Who belongs? – 2
This was on Bahai-studies ( email@example.com ) in April 2010, where one of the participants (not the one I am replying to here) had said that a certain Bahai who had been disenrolled was not a Bahai. That raised the question discussed below, which begins with something personal but leads on to general thinking.
… I appreciate [that] the relationship between being a Bahai and being a
member is puzzling: I get quite a few queries about it. I’ve asked
the UHJ if they could clarify, in a letter on 22 March 2010:
“.. I would like to apply again to be enrolled in the community, and also
to ask for some clarification about the meaning of enrollment and
disenrollment. I ask this for myself, and also to assist some the friends
who feel some uncertainty on this score. In response to one of those who
have asked me about this, I have written:
“So far as I understand it – and this is something the UHJ might
clarify – being on the membership rolls is meant to be like
voluntary membership of an association, which is a free choice on both
sides. There seem to be no procedures or reason required for taking
away membership or not giving it in the first place. No explanation is
given. It́s like the coach deciding who doesńt make the cut.”
I can imagine various other ways of understanding the significance of
being enrolled, in relation to being a Bahai. I would like to be able to
respond to such questions in terms acceptable to the Universal House of
Justice, and I think some clarification of the thinking of the Universal
House of Justice would be helpful for the whole community, especially if
disenrollment is intended to be a life-time situation, meaning that
disenrolled Bahais will be a permanent part of the Bahai scene.
Secondly, could the Universal House of Justice say whether
disenrollment is a form of sanction for breaching Bahai law. I think that
it is not, since the term `sanctioń has not been used, but a clear
statement would be helpful. Bahais have thought that disenrollment is a
more severe form of the removal of voting rights, and have been quite
imaginative in thinking of what sins might have merited it! …”
I’ll post the UHJ’s answer on one of the information tabs on my blog.
On 16 Apr 2010 at 19:28, XX wrote:
> Have they responded yet? I wasn’t sure if you were
> indicating they had responded already or will in future.
No, they haven’t responded. It’s early days yet. The previous time I
applied to be re-enrolled (without additional questions), it was about 6
months before the reply arrived. This time I’m hoping for some explanation
of their thinking about community membership, not just with respect to
past events but also into the future. It could take a while.
For several generations we’ve taken it for granted that being a Bahai also
entails being enrolled as a member of the community, except in the case of
Covenant-breakers. That’s not the way it was before enrollment existed,
it’s not the way it works today in some countries, and it might not be the
way of the future.
In a society with many Bahais, and where the Bahai Faith is accepted as a
mainstream religion, I can imagine several possibilities:
– The ‘hindu model’ : current trends with regard to multiple core
activities and the expectation that being Bahai should be more than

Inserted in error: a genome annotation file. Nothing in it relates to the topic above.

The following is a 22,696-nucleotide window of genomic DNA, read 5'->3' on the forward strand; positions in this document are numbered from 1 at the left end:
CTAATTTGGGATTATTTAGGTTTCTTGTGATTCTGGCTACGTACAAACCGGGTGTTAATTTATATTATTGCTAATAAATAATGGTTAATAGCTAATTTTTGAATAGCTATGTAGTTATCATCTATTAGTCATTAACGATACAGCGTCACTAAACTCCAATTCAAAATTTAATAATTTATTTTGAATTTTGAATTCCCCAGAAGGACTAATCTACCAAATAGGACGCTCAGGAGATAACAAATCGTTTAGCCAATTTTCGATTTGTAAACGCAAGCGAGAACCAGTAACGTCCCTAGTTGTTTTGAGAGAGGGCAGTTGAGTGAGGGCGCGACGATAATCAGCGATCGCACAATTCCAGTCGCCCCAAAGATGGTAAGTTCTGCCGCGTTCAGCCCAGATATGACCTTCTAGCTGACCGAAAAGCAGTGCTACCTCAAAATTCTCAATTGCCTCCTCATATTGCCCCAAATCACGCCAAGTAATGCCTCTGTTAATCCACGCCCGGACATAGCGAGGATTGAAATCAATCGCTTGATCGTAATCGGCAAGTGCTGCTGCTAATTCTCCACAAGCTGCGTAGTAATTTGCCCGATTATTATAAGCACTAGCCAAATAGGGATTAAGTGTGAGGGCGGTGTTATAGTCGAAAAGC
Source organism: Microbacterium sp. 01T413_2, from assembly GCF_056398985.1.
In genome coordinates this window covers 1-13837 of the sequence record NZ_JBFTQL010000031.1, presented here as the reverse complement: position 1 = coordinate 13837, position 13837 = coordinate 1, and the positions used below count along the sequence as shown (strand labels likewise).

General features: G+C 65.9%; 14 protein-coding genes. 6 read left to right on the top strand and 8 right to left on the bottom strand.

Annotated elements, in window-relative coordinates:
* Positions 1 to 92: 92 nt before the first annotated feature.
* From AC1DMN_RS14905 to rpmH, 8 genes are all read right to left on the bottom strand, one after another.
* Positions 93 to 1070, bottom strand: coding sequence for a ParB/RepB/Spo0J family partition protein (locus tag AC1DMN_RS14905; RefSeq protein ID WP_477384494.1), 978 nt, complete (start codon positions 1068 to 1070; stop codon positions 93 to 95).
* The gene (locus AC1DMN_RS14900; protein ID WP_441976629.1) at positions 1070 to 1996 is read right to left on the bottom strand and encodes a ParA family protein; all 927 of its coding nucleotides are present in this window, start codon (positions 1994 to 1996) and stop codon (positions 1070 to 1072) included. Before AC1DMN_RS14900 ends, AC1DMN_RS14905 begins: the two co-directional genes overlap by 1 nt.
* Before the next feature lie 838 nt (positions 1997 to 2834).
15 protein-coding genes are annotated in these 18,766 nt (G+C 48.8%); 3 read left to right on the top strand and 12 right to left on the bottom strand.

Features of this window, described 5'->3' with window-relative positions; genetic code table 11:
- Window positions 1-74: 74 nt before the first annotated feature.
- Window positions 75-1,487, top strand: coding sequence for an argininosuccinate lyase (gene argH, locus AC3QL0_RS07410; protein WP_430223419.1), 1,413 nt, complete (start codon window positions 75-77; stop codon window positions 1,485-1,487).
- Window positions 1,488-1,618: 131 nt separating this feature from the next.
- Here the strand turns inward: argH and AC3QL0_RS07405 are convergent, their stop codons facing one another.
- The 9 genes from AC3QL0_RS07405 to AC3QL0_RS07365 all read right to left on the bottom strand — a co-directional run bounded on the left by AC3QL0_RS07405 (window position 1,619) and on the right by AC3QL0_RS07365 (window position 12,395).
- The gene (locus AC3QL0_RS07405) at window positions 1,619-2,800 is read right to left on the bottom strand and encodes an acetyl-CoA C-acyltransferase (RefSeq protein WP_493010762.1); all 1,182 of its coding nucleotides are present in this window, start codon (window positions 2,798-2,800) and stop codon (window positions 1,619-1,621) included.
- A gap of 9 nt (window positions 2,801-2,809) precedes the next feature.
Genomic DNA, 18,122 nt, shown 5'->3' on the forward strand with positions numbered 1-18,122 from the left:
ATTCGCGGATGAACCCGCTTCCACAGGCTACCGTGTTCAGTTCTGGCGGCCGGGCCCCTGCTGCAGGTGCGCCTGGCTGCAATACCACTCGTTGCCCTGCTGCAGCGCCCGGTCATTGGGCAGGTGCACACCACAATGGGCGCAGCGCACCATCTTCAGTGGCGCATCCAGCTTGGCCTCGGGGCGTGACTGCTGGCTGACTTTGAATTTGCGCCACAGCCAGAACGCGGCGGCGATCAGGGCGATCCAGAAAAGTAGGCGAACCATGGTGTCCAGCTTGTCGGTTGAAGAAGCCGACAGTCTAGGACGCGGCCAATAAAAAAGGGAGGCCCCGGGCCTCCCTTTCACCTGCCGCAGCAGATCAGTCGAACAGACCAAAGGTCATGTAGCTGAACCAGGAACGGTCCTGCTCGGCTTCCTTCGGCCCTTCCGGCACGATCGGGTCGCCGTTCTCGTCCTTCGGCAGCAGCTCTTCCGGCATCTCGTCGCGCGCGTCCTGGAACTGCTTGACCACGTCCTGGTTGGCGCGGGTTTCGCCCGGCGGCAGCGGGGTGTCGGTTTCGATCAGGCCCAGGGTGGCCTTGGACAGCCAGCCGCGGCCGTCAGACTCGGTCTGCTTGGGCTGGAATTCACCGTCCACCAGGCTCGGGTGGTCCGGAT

just one aspect of one’s life continue, and could lead to enrollment
becoming an additional choice that some Bahais make, for example when
they’ve reached a stage in their life when they can devote themselves to
Bahai activities. This model links enrollment to intensive service.
– Annual enrollment : a pre-ridvan period in which Bahais in an area put
their names down, from which the Assembly selects those eligible to have
voting rights, which would also be those able to attend Feast in the
coming year. This model links enrollment to administrative rights, voting
and being elected.
– Enrollment as such is abandoned, since the number of real Bahais is so
great that one or two trouble-makers pretending to be Bahai could not have
a real effect, and because decentralisation means that the Bahais at Feast
are also your neighbours. A soft social control replaces the mechanism of
a membership list, at least so long as you are in your own local area.
– The Catholic model: the importance of enrollment for full
participation in the fellowship and work of the community, which is
vital to the individual’s spiritual well-being, is given a new
emphasis, so that becoming a Bahai continues to entail becoming
enrolled, for most people.
– The rule of the elect: the masses don’t bother to enroll, but those who
feel they have a particular capacity to serve in the administrative work,
and those whose families have always been active in administrative work,
do. This would be tempered (one hopes) by periodic enrollment drives to
get more Bahais to participate. This is the only one of my models that is,
I think, undesirable. It is the way it works out in democracies that have
voting registration rather than making voting compulsory for all citizens:
the less educated and less integrated classes and communities are less
likely to register, so that politics is dominated by people whose
interests lie with the status quo. How can this outcome be avoided?
As you might guess from the above, I’m not just thinking from my
personal situation which has problematised enrollment for me, I’ m
also thinking about writing a book on the Bahai community and its
institutions, and this question of the meanings of memberships is at the
heart of it. It’s relatively easy to write about the Assemblies and the
Mashriqs and the schools and scholars and service to the wider community –
but what is the population that lives in our model village? Who belongs?
And – whatever the answer may be – where do the Bahai Scriptures or the
example set by Abdu’l-Baha tell us that?
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